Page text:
I am happy when a compiler performs static checks and warns about potentially incorrect programs. But I would like to have the right to overrule these warnings and let the program run anyway.

It is quite unnecessary to trun every thread into a rehashed discussion of static vs. dynamic type checking.

I for one am losing interest in LtU beacuse of this, and I am sure I am not the only one.

If these wars really have to take place, how about starting separate threads, so the rest of us can keep up with the discussion about the item actually under discussion? Thanks.

Fair enough.

### OK.

OK, you're right. Sorry, I'll stop now.

### Small meta-comment

These technical discussions are somehow amusing because it seems each party can live perfectly well with their own paradigm but it can't live with the fact that the other party can live well with theirs too. While dyn typers state that they don't have any code stability problems caused by type errors ( or just very few ) static typers don't be aware of problems with bloat code for sake of fullfilling typing requirements and coding/refactoring speed. So everything is perfect! But in a perfect world no two parties can exist with two radical different opinions on the same matter. The mere existence of the other party proves them somehow wrong: I can't live with my neighbour who prays to another god or elects another political party. That's like a virtual yugoslavia existing at a critical point and is in danger to break into parts each uncertain moment. Sometimes it helps being aware of defects in the human constitution more than of the wealths of PL features.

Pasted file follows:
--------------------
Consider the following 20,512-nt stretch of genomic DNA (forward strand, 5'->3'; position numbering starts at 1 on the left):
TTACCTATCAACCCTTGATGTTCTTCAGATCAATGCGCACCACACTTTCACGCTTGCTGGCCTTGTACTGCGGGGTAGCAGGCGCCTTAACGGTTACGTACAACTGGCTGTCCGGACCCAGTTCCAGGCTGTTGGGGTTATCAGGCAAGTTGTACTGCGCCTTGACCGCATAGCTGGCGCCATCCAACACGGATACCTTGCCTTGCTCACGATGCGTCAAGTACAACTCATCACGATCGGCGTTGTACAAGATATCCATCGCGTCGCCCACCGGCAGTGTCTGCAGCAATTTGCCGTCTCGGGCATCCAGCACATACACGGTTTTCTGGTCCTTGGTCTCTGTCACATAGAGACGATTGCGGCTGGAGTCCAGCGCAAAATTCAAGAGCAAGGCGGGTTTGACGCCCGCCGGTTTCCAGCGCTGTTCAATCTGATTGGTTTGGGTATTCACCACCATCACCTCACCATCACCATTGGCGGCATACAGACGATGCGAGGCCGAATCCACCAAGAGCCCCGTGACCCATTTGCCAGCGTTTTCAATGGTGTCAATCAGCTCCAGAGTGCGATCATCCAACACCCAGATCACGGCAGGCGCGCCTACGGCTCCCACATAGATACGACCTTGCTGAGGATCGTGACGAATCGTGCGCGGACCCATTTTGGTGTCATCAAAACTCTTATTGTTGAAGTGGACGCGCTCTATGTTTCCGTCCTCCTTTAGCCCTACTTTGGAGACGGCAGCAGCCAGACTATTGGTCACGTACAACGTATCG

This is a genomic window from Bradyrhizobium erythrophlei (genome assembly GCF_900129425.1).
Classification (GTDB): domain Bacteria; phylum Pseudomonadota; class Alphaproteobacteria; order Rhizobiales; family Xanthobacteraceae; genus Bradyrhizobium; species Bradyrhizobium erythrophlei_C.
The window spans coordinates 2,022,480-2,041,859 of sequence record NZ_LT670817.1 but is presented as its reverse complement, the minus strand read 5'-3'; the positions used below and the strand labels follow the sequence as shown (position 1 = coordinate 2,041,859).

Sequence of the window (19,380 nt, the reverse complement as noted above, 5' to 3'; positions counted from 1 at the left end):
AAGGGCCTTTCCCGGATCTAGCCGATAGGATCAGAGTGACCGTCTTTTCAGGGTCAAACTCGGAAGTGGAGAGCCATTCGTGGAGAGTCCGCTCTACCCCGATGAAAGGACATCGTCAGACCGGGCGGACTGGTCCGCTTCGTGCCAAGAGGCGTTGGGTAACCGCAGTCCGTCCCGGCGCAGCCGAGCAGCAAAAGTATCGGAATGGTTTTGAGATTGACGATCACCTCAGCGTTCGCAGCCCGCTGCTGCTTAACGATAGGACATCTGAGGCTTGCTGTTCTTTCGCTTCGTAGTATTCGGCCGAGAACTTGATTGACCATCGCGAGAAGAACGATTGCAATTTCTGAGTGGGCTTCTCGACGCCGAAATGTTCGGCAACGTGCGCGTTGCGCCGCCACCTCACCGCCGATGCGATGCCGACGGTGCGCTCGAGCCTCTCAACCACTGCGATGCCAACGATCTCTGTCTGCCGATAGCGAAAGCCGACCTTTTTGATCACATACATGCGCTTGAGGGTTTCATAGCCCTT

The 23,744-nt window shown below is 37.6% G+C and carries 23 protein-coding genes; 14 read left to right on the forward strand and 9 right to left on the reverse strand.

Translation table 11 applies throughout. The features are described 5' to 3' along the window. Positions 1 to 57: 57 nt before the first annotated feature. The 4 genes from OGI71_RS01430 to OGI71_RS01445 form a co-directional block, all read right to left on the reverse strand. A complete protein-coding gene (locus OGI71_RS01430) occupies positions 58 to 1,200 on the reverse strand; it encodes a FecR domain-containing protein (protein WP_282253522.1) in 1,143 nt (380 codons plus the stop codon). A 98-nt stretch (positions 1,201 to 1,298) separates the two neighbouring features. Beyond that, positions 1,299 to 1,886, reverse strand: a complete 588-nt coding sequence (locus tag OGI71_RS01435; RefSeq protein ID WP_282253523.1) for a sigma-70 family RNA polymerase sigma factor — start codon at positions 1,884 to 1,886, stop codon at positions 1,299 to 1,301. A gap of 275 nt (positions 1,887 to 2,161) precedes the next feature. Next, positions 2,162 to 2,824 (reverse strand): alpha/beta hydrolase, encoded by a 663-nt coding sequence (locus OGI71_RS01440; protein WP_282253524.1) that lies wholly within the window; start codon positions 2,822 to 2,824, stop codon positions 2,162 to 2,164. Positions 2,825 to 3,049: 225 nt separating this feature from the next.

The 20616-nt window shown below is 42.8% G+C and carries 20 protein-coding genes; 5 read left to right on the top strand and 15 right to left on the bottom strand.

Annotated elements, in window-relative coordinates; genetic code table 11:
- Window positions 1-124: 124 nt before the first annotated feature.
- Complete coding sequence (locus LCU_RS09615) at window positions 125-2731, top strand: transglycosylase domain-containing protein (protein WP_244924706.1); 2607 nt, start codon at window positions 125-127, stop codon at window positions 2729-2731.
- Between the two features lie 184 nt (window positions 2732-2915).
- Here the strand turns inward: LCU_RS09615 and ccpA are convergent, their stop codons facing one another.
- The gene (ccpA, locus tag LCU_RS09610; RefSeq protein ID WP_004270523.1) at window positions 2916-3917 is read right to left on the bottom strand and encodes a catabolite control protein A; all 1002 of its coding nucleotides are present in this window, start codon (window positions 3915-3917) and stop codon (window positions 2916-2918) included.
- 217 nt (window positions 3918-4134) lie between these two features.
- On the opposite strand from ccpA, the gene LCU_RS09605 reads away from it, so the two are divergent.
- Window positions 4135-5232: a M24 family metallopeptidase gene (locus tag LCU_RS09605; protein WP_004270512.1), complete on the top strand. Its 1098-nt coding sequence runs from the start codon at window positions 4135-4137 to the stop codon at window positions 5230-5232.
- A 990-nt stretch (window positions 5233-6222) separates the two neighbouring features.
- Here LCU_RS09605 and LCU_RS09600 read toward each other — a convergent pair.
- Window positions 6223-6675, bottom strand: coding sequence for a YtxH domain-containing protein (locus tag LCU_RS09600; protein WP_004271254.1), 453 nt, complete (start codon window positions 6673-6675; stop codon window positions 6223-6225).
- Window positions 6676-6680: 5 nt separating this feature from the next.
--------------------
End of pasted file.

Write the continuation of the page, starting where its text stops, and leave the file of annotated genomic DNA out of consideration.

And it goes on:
Kay

### Small meta-response ;)

I am not against static typing. But claims that static typing is clearly better than dynamic typing are wrong.